The July 3rd, 1973 historic concert of the 'leper Messiah'. This was to be David Bowie's last concert with the the Ziggy persona and the Spiders from Mars. A great medley of 'Wild Eyed Boy ... See full summary »
A documentary following the exploits of a group of filmmakers as they take their independent feature, Ten 'til Noon (2006), along the film festival circuit, and the politics, pitfalls, triumphs and comic tragedies they encounter along the way. Full of interviews with important players in the indie world, this is a must see for young filmmakers on the what happens when the shooting stops.
Philip Van Horn, who left his small town a long time ago to become a Hollywood actor and hasn't had any success at that, returns to the town for a visit. There he is uniformally met like ... See full summary »
Trevor St. John
Through the glitter and the grunge, from The Monkees to Coldplay, Rodney Bingenheimer--a.k.a. Rodney on the ROQ--has reigned over the Los Angeles music scene for over two decades. A constantly evolving fixture as rock fan, journalist, promoter, club owner and radio DJ on KROQ, Bingenheimer has helped advance every adventurous rock mutation--California pop, glam, punk, goth, new wave, alternative--since he first hit the Sunset Strip during its psychedelic 1960s heyday. Written by
Sujit R. Varma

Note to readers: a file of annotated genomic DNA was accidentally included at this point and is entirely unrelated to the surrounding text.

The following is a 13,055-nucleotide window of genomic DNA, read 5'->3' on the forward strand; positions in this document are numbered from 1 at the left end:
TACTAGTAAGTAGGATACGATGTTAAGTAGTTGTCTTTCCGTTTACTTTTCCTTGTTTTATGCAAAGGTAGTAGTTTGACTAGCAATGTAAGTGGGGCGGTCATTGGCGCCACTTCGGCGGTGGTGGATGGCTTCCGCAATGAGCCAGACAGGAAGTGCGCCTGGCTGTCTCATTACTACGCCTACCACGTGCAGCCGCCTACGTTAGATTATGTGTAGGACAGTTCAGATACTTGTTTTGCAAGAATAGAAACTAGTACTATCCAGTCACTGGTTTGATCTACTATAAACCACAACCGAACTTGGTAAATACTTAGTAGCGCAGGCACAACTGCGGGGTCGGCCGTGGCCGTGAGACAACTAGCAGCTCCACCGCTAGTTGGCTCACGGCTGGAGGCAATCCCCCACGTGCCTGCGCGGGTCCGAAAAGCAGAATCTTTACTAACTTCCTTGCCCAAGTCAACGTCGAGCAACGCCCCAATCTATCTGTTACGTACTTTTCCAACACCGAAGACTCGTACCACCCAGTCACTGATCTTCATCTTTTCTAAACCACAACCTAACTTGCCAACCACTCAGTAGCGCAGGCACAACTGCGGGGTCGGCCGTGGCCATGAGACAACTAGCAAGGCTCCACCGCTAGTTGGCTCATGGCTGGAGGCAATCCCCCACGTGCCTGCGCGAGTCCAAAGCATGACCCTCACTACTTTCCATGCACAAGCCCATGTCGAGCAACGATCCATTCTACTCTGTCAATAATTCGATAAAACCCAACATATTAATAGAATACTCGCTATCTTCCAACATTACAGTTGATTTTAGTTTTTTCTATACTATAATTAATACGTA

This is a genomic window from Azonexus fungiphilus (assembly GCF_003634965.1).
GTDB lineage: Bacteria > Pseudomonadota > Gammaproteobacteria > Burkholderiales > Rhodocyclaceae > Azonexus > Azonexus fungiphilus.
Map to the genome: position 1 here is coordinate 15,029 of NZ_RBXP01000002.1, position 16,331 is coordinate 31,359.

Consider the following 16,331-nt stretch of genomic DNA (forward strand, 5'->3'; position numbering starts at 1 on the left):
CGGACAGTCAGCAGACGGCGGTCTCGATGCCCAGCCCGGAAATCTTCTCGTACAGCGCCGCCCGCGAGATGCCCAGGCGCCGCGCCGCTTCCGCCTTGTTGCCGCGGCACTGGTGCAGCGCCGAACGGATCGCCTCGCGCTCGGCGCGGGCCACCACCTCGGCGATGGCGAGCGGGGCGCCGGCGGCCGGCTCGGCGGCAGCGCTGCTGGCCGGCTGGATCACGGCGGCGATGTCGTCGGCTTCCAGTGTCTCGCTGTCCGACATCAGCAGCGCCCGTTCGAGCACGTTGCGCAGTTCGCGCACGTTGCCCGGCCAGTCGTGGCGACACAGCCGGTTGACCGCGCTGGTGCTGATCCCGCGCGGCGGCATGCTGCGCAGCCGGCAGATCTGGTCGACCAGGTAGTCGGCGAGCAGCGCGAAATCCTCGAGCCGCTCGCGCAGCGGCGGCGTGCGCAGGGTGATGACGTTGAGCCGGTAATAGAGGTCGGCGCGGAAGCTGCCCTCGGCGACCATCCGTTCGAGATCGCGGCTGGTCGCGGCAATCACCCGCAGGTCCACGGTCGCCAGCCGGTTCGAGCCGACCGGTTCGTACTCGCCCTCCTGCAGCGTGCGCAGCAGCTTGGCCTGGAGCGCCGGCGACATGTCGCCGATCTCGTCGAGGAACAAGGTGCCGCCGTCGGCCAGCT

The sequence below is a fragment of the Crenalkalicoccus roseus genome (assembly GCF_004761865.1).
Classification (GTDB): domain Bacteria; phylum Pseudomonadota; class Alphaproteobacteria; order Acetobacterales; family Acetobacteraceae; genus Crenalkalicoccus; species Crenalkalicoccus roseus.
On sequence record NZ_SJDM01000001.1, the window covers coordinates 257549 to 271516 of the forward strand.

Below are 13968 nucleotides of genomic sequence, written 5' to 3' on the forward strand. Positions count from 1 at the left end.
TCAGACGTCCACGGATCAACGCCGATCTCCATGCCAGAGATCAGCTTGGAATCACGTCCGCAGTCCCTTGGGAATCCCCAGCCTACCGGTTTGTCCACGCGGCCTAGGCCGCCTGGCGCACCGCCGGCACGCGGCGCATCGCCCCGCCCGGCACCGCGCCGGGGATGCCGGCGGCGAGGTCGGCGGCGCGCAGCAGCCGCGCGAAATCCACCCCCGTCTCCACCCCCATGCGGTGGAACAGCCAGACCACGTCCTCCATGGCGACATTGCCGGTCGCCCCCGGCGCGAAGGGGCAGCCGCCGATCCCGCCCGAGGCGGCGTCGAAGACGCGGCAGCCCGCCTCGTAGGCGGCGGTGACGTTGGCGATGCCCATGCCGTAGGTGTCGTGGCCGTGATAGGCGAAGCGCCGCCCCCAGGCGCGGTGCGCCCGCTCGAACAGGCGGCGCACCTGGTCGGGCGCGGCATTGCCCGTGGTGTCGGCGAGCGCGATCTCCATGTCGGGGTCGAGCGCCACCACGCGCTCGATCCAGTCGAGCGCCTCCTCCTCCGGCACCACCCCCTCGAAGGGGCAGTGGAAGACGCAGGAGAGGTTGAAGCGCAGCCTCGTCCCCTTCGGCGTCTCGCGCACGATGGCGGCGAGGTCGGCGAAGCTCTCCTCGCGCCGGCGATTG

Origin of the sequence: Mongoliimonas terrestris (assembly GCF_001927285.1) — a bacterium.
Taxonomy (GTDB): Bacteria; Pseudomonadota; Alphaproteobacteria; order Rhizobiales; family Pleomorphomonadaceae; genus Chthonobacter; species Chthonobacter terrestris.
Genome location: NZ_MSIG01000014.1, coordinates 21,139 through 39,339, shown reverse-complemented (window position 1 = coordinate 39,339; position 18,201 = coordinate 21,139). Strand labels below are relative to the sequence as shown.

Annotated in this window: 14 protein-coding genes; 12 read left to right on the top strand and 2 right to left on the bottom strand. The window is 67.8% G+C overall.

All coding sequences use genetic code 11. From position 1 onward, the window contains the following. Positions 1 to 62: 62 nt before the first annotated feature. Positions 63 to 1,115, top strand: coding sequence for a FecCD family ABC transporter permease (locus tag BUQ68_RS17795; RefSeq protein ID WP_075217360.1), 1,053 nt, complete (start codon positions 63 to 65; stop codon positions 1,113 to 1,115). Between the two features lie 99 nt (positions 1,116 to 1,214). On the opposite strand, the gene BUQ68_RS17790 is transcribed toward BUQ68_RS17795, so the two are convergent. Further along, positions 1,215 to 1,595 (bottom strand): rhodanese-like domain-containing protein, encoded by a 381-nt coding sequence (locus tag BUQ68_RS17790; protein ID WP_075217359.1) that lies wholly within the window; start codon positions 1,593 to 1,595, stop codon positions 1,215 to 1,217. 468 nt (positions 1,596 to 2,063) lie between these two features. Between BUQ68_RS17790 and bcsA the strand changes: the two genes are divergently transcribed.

After making its world premiere as the Centerpiece Film of the 2003 IFP/Los Angeles Film Festival the movie sold to First Look Media and Lakeshore Entertainment for $1.3 million, making it the second highest selling documentary of all time, next to Michael Moore's Bowling for Columbine (2002). See more »
After the credits, we see the conclusion of the concert by the band X that starts the movie. Then we see Rodney talking with one of X's members, who tells him that he always finds Rodney's radio show, no matter when it airs. See more »
Written by Deborah Harry, Chris Stein (as Christopher Stein)
Performed by Blondie
Used by permission of Chrysalis Music/Monster Island Music (ASCAP)
Courtesy of Chrysalis Records
Under license from EMI Film & Television Music See more »
As a co-star in this movie I am duty-bound to make a correction, namely, that RODNEY was NOT dropped off at Connie Stevens' house by his mother. This was a fabrication introduced by the director, and voiced by Kim Fowley.
I agree with several people: the movie should be re-cut (it's possible, because the raw footage is still in storage) and the crap (the too- "dark" stuff) removed...and made much longer. So much was never seen...
and this was supposed to be a pro-RODNEY movie (and not an anti-Kim Fowley picture). It could have been a GREAT documentary instead of just a GOOD one...
Trivia: Originally, this movie was supposed to have been offered via Paramount Pictures. What would have happened IF it had, one wonders?
5 of 8 people found this review helpful.
Was this review helpful to you?